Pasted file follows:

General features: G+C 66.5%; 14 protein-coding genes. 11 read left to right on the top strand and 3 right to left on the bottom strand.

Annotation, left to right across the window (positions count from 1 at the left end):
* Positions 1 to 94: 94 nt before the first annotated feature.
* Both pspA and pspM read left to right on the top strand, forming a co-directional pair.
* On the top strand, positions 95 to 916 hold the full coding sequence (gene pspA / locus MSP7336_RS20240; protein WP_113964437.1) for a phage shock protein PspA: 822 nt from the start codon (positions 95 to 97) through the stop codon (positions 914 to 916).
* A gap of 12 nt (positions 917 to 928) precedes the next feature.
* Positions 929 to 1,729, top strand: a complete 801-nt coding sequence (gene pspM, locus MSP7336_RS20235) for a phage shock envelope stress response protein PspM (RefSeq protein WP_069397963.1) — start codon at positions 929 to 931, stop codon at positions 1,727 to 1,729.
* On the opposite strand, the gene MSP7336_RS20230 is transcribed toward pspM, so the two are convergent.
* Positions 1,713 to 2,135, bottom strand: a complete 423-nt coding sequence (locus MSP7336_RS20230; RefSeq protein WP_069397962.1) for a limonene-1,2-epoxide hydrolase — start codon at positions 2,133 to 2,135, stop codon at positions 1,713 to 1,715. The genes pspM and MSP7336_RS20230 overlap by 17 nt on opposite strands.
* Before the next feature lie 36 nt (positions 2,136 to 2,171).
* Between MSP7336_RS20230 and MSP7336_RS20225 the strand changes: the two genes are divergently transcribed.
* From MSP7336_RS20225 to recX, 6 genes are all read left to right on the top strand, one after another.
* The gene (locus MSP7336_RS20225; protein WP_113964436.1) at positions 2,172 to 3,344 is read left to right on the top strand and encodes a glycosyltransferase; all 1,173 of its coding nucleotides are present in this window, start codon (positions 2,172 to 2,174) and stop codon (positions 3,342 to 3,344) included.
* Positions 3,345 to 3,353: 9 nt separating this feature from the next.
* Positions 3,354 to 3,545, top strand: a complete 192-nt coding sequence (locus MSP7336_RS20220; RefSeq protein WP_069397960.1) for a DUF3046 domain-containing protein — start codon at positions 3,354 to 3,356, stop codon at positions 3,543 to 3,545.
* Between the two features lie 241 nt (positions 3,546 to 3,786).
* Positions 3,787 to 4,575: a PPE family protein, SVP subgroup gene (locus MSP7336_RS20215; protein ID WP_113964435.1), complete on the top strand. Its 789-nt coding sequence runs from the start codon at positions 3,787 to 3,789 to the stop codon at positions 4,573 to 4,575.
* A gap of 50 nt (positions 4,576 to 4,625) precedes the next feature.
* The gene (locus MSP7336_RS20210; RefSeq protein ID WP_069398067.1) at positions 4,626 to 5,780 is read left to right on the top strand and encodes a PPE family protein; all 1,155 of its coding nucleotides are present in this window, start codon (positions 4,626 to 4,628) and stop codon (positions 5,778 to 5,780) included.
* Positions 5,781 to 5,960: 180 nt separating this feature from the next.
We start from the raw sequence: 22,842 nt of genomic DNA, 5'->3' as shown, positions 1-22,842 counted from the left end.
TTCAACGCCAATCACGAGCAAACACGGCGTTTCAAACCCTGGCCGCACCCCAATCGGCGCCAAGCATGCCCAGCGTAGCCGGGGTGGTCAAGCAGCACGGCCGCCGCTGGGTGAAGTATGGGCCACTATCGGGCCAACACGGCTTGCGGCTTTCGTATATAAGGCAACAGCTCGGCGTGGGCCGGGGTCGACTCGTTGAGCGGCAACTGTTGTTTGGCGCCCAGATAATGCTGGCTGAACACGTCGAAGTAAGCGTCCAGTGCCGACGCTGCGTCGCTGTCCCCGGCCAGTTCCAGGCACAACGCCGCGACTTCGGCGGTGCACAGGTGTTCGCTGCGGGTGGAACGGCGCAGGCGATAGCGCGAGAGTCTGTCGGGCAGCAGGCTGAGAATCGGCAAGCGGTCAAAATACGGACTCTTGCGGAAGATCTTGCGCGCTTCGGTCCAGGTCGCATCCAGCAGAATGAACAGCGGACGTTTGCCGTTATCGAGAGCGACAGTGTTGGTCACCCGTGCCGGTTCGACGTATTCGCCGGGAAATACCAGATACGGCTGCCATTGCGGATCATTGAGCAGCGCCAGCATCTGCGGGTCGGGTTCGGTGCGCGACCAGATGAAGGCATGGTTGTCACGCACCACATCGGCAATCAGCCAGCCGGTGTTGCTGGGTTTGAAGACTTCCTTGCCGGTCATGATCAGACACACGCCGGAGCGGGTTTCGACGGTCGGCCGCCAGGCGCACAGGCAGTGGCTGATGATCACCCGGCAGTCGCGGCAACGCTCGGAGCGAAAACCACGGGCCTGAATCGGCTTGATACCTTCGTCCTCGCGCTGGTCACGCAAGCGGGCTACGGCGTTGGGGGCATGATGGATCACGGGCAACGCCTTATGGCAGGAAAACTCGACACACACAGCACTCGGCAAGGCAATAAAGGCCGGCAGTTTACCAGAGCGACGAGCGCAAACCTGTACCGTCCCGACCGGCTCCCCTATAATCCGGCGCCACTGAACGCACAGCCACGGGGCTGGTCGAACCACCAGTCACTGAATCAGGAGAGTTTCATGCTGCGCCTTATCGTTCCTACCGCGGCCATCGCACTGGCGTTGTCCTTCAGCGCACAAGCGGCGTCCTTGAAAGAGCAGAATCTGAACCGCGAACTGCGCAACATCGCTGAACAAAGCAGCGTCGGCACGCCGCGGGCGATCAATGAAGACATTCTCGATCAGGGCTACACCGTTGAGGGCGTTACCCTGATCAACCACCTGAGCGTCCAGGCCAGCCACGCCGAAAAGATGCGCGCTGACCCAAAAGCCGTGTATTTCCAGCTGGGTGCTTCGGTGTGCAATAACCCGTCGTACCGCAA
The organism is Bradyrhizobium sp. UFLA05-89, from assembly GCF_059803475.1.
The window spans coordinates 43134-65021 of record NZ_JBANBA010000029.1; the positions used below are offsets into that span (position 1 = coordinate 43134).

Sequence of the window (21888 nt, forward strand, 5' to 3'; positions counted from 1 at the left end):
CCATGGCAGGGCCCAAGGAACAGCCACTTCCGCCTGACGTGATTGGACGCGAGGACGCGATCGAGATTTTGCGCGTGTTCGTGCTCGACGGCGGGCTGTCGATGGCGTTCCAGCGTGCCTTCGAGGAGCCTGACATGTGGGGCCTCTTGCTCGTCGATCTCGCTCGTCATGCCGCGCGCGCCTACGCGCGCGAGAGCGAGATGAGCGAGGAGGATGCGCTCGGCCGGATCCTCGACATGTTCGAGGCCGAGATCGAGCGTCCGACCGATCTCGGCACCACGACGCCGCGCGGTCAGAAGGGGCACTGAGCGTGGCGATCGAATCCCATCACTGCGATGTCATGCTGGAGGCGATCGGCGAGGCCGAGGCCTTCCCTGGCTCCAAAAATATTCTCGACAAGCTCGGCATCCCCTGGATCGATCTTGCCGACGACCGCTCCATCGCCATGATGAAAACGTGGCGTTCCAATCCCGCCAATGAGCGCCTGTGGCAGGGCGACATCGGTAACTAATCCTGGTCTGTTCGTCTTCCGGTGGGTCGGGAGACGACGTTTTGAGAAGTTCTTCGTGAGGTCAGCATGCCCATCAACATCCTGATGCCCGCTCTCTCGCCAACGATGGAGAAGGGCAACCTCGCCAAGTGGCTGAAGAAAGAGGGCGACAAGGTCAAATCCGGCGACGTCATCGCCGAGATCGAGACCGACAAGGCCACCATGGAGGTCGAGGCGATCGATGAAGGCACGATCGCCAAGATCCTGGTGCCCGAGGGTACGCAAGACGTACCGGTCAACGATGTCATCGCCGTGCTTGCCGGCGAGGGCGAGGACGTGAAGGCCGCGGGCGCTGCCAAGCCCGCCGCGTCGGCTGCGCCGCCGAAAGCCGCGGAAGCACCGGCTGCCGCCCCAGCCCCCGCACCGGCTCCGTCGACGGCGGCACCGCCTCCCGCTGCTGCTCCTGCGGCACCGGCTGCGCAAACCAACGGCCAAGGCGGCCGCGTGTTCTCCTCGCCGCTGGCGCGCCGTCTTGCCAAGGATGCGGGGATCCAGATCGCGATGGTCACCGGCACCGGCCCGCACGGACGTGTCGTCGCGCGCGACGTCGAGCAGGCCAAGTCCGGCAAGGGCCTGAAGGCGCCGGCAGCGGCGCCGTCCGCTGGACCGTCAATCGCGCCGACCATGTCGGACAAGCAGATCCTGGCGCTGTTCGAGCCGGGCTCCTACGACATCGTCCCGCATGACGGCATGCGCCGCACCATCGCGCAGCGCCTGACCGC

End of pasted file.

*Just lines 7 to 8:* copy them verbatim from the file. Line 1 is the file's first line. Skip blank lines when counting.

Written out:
* Positions 929 to 1,729, top strand: a complete 801-nt coding sequence (gene pspM, locus MSP7336_RS20235) for a phage shock envelope stress response protein PspM (RefSeq protein WP_069397963.1) — start codon at positions 929 to 931, stop codon at positions 1,727 to 1,729.
* On the opposite strand, the gene MSP7336_RS20230 is transcribed toward pspM, so the two are convergent.